Behind the Lines

(Critical Survey of Contemporary Fiction)

BEHIND THE LINES introduces another historical personage into the fictional ranks that populate W. E. B. Griffin’s recital of the exploits of American forces during World War II. Wendell Fertig remains one of the unsung heroes of the war in the Pacific. He organized and led one of the most successful partisan operations in the history of warfare as the self-appointed commander of the U.S. Forces in the Philippines. Moreover, he frequently accomplished the difficult task of sustaining military operations against the Japanese occupation forces in the Philippines despite significant opposition by the United States Army—particularly from General Douglas MacArthur.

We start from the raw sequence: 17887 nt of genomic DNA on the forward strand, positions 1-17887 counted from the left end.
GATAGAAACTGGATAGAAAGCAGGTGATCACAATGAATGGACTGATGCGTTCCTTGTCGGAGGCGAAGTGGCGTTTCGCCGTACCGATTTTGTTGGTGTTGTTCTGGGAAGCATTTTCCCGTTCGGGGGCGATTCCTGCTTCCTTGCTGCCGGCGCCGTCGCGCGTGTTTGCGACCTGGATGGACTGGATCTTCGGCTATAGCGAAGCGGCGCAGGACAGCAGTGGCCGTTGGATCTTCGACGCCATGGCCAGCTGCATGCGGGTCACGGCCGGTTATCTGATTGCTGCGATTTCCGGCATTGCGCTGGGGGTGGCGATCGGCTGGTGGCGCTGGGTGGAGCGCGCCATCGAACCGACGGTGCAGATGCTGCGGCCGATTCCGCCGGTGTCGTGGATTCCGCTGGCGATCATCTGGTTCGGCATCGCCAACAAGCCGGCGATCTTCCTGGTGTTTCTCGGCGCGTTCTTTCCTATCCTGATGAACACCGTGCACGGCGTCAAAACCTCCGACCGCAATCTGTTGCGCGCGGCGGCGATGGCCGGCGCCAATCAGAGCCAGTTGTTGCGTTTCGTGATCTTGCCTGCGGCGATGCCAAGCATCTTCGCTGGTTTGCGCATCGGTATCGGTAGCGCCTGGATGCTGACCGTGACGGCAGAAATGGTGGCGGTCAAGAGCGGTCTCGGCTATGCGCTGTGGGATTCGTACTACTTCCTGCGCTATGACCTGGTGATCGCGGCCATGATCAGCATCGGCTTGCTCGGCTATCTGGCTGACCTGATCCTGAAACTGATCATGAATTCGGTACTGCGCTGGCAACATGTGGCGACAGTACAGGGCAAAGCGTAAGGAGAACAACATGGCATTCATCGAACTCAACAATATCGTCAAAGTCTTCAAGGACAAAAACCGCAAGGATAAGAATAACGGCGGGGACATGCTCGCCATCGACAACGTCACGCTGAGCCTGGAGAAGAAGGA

In BEHIND THE LINES, Fertig makes contact with MacArthur’s headquarters and Pick Fleming is assigned the task of determining if General Fertig has the potential to seriously disrupt the Japanese occupation of the Philippines. As is his custom in such circumstances, Fleming persuades Ken McCoy to ride a rubber boat behind the lines. While McCoy is assembling his team, Fertig turns an idea into reality and opens another front against the forces of the Empire of Japan.

One of the reasons for the success of this series is that Griffin incorporates new characters into each book. Such characters appear in subsequent volumes, if only in a subsidiary role, allowing Griffin to move his story forward on several avenues. BEHIND THE LINES does represent an innovation, however, in that for the first time Griffin puts an identifiable face on the enemy in the person of Japanese officers assigned to destroy Fertig and his followers. R. B. Macklin is back as well, but every adventure tale needs its proper villain.